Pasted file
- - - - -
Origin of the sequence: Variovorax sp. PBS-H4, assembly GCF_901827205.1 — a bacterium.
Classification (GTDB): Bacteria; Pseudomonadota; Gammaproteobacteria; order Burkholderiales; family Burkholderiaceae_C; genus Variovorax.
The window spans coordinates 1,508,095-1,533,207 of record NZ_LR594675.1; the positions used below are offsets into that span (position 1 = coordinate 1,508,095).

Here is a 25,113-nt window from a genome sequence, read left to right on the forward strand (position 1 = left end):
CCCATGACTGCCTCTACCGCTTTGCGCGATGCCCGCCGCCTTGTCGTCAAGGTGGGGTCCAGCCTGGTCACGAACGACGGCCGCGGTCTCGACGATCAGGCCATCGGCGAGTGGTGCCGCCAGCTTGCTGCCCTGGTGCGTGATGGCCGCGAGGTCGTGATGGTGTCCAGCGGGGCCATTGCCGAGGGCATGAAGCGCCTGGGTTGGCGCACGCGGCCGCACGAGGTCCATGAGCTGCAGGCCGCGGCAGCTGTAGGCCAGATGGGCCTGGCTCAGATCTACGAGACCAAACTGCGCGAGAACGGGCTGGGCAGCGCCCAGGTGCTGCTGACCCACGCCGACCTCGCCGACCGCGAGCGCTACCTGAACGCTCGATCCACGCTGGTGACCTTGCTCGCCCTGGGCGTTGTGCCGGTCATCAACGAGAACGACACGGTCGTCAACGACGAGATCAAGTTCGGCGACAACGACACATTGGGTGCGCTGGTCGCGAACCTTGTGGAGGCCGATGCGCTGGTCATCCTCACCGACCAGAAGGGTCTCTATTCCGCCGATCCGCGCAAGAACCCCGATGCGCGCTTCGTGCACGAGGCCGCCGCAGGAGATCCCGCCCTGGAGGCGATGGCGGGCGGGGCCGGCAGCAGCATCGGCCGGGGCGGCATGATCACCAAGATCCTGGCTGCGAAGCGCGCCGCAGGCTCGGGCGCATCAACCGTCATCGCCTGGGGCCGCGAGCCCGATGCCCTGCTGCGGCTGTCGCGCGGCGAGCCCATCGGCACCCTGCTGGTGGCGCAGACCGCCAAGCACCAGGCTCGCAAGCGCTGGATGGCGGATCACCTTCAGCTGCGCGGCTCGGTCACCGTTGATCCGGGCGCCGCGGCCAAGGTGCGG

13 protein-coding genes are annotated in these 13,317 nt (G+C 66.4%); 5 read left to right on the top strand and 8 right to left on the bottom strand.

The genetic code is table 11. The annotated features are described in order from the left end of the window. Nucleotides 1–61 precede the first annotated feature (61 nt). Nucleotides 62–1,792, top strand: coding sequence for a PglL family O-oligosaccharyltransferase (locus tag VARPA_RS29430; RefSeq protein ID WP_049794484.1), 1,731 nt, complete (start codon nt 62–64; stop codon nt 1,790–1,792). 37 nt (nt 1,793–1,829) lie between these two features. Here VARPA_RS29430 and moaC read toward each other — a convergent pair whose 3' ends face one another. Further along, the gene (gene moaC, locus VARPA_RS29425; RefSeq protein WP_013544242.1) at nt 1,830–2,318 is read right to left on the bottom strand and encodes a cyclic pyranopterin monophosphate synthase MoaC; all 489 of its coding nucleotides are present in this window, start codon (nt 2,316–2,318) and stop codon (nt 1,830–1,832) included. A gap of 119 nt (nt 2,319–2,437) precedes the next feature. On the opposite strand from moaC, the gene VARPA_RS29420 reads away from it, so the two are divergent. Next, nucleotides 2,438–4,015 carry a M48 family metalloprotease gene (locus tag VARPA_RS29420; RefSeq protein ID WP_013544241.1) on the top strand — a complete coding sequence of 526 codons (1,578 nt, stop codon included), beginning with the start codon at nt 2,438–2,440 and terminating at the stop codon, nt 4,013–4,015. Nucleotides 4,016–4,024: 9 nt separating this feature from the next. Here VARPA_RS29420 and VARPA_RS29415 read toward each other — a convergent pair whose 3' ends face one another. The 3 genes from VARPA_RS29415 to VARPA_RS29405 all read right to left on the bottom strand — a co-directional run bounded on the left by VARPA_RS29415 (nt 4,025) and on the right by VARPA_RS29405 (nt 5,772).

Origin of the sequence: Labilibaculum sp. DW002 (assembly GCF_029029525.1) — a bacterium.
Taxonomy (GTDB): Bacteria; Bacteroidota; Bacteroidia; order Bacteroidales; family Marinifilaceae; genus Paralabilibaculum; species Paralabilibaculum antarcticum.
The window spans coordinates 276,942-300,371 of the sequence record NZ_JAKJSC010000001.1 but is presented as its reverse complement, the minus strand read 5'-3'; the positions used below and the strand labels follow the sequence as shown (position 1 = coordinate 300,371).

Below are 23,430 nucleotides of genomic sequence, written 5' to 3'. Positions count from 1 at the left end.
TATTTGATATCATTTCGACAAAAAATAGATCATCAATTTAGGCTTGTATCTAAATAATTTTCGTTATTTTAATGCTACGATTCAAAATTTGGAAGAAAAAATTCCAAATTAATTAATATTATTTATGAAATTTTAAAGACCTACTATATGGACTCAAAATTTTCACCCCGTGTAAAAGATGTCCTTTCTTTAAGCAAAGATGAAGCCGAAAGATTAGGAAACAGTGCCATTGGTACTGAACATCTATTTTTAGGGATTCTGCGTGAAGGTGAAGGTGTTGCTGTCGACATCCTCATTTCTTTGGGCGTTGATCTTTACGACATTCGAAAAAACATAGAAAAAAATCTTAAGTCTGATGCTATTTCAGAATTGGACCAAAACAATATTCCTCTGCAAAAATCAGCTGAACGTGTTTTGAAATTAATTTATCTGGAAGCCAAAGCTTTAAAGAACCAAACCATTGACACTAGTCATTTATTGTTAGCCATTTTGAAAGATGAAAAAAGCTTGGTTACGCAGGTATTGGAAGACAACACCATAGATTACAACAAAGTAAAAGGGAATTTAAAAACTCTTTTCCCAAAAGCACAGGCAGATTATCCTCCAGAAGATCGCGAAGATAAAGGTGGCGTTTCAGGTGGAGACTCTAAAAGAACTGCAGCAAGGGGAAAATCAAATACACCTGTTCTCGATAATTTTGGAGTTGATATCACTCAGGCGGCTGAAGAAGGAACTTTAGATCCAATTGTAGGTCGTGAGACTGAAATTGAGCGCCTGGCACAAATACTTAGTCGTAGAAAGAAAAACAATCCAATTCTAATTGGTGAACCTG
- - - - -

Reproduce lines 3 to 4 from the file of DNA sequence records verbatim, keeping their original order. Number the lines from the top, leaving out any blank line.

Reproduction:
The window spans coordinates 1,508,095-1,533,207 of record NZ_LR594675.1; the positions used below are offsets into that span (position 1 = coordinate 1,508,095).

Here is a 25,113-nt window from a genome sequence, read left to right on the forward strand (position 1 = left end):